In hindsight, I see I made the heater’s work harder by leaving the roof up, as it had to fight physics and the lack of insulation of the canvas, but it still kept us warm the whole night. The same couldn’t be said about the poor souls camping in a tent close to their overlander Suzuki Jimny, however. 

It was time to get back to driving, and here, another interesting feature of the California came in handy: upon further reading, I learned it also has a coolant heater that helps bring it to temperature quicker, and that explains why we had warm air invading the cabin so quickly, meaning I didn’t have to rely solely on the heated seats and coffee to bring yours truly to operating temperature, especially after snapping these pictures outside. 

Next stop, Napier. We parked in between two 6-berth campervans for a quick bite, so it was time to set up “Kitchen Mode”. The two front seats swivel 360 degrees so you can have them facing backwards for the whole family to use the table. While this is a very interesting feature, it is very finicky to interact with. You have to remove arm rests completely out of the way, fully “close” the seats by moving the backrest forwards and be at just the perfect seat position so the assembly will turn. After a few tries I got the go of it, but it is definitely not as intuitive as the rest of the set up.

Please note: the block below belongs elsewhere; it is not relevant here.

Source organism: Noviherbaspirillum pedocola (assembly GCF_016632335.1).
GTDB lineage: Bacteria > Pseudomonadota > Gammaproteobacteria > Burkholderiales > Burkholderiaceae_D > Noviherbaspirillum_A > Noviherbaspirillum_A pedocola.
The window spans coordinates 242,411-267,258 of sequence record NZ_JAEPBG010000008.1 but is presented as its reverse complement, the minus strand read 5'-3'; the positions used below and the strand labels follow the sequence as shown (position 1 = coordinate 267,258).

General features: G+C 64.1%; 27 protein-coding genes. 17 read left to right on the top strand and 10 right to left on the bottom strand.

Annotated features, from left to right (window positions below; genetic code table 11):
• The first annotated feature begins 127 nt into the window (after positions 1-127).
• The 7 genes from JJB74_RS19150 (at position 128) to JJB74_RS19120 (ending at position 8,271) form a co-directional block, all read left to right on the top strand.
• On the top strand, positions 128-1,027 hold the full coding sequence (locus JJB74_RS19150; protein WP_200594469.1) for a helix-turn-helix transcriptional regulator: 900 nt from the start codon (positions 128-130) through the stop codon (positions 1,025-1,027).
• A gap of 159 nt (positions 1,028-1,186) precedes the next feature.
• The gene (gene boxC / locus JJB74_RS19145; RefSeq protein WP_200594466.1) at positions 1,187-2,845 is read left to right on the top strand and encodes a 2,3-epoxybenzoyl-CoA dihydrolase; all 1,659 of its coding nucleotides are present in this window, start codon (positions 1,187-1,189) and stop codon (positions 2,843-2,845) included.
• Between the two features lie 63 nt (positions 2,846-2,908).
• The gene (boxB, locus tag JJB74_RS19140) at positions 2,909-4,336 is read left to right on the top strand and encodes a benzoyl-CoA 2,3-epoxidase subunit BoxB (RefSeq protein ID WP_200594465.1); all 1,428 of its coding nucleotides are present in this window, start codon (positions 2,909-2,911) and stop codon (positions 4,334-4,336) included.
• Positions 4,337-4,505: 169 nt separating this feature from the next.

I popped the roof up again so that I could stand when inside of the van and opened the front “window” of the tent to let light in, and the California became an instant hit with the other campers. I got thumbs up, smiles and curious questions about the setup, which I was happy to oblige. The van grabs a lot of attention from those in the know, but eventually we had to go back to driving towards Clifton. And driving is something that is actually pleasurable in this VW: the good seating position, the choice for the materials for surfaces you interact with and even the dynamics are all highlights. The interior doesn’t look like the one from a work van, and with the digital drivers display and wireless phone connectivity, all of your tech and customisation needs are catered for.

Once in Clifton, it was once again time to set the van in bedroom mode. The back seat has a set of tracks it can slide on, and once it reaches the forward-most position, you can use another pull to drop it flat, and then pull the mat the covers the whole assembly to give it some more comfort. It is easy as can be, and convenient enough that you can even ratchet up the back rest to have a good leaning position to binge watch the latest guilty pleasure Netflix series.

The next day included a drive towards the beautiful town of Havelock North, and in a windier portion of the road, I leaned a little bit more on the Cali. In campervan trips, the driving is usually the dreaded part, due to the compromised dynamics, the noises of everything clanging and you being the eventual nuisance on the road. Not the case here – everything in this camper project is thought like so from the get-go, so there are no things flying around on the bends, and the collapsed roof gives it a van-like footprint, making it easily the most competent campervan I have driven so far. It drives very European, poised and slightly firm, certainly as a result of the 18 inch tyres rolling on 45psi of pressure.

Our arrival to Havelock was the stop for refuelling, and it seems like the perfect point to wrap up. There is just so much to talk about (and show) with the California that I decided to split this story in two posts. Keep your eye peeled for part 2, and thanks for reading this far!